Exploring the topic in the article “Beyond Patient Engagement: How to Effectively Partner with Patients to Optimize Care” for Medical Economics, Jason Burum, vice president and general manager of the healthcare provider segment of Clinical Effectiveness at Wolters Kluwer, Health, writes that interaction between healthcare providers and patients must be authentic in order to “build trust at every touchpoint.”
Therefore, communication with patients — whether through patient education materials or multimedia patient engagement tools — must emulate “the nurturing experience of a clinical professional who listens with empathy and responds without judgement.”
Burum proposes that there are five steps to achieving partnership with a patient:
The first step to helping a patient better understand their condition is providing accessible patient education materials and discharge instructions. This may seem basic, but it’s an opportunity to meet patients where they are and speak to them in a language they understand. This requires materials that are easy for providers to use as well as relatable for patients, accessible to a wide variety of demographic groups and health literacy levels.
Effective engagement deepens understanding of overall health and wellness and motivates patients to take a greater role in their health. But, Burum explains, it must be a personalized and inclusive experience for the patient. And that means addressing concerns around socioeconomic status, culture, race, gender, or sexual orientation that if left unaddressed could marginalize patients or create unnecessary barriers to care.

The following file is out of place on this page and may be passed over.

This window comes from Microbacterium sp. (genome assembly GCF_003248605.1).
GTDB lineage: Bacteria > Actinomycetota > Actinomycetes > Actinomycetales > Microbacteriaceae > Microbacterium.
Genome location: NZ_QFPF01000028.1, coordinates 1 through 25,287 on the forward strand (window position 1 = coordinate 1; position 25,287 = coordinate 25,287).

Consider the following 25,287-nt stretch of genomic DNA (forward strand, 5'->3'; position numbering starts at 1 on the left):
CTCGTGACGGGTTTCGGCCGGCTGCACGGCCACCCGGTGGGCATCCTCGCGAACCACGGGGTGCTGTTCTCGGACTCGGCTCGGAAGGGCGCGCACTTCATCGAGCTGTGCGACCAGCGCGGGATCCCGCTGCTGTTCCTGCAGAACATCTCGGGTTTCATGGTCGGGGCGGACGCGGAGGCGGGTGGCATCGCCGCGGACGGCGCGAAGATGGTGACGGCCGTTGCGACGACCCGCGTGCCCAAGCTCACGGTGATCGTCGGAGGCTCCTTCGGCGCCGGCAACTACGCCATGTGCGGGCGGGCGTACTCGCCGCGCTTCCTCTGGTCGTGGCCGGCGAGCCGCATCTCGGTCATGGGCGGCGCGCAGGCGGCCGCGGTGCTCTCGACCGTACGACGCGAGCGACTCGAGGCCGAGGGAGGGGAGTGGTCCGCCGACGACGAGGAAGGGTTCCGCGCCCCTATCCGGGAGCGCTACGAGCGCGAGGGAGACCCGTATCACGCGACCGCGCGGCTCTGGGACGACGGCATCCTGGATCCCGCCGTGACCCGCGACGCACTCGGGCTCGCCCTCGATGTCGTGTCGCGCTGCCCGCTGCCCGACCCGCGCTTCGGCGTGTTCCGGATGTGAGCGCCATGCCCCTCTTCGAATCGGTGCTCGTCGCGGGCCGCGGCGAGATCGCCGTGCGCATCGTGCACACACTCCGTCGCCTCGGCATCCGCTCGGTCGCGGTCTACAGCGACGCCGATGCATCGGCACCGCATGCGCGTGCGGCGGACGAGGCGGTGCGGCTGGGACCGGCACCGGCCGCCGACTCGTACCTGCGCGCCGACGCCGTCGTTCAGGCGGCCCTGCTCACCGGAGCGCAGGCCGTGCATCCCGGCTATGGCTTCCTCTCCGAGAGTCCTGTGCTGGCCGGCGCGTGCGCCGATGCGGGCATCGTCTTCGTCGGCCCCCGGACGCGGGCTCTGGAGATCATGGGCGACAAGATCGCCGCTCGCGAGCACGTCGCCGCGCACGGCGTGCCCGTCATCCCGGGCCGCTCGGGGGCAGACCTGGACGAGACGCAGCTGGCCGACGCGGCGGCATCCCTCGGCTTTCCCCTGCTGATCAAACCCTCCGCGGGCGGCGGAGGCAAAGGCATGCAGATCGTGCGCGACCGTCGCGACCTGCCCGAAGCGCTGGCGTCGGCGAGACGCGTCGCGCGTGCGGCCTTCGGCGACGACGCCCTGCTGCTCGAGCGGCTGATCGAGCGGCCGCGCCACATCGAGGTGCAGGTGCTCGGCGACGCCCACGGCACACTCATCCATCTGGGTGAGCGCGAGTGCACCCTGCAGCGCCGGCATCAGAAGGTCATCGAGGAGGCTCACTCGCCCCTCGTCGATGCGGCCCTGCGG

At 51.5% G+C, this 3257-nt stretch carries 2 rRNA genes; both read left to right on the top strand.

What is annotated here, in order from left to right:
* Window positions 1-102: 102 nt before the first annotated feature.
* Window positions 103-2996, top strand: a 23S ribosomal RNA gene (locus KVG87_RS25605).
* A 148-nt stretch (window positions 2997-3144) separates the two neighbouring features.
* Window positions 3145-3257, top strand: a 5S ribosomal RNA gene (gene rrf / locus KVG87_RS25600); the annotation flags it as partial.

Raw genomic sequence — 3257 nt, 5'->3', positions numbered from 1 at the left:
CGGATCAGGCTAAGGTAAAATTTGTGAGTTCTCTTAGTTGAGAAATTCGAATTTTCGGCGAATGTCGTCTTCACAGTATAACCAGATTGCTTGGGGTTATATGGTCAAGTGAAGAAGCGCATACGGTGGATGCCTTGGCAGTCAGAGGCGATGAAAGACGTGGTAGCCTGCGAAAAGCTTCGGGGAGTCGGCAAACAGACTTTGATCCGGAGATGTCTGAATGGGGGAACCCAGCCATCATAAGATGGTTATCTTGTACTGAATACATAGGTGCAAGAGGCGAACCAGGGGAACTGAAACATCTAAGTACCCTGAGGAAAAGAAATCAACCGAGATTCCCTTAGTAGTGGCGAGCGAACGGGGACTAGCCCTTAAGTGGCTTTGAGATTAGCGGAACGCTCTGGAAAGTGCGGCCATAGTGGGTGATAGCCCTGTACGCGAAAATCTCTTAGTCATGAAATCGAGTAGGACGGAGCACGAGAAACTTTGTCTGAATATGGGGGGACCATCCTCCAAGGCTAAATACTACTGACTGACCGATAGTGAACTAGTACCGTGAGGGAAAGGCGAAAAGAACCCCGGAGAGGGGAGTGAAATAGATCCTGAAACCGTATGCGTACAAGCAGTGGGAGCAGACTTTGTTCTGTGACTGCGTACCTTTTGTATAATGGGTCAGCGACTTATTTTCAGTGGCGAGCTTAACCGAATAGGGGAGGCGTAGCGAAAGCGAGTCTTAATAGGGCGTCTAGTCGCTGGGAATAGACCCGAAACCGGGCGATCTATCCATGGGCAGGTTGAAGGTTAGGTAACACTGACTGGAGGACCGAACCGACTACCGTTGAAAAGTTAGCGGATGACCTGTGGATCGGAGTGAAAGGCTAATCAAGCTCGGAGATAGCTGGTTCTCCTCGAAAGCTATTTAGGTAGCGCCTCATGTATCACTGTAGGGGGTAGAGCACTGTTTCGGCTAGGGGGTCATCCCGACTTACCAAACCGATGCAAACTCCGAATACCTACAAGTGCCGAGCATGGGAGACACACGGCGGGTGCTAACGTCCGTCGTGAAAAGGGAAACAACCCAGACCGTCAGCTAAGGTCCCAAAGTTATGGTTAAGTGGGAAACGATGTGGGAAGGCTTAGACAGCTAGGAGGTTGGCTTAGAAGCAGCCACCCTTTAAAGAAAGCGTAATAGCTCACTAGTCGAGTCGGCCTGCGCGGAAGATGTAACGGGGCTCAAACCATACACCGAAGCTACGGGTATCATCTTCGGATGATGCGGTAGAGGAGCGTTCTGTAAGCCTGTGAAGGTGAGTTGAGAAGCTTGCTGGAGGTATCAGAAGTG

At this stage, a better-informed patient who is engaged with their provider is more likely to seek services such as wellness exams and screenings.
Providers can take advantage of technological advances, like virtual visits and digital services, to promote adherence, and Burum says, “facilitate the transition from transactional to longitudinal care.”
Partner with patients
Partnership with a patient is aspirational, but not impossible. Burum notes that every organization’s approach to whole-person care may differ based on current initiatives, patient demographics, and other factors.
These five steps may be the path to help drive sustained behavior change, but every journey starts with the first, and sometimes, most important step.
“Patient education has been, and will continue to be, a critical part of the care experience,” Burum writes. “Provider organizations must build trust through purposefully designed, evidence-based solutions that complement the in-person care experience.”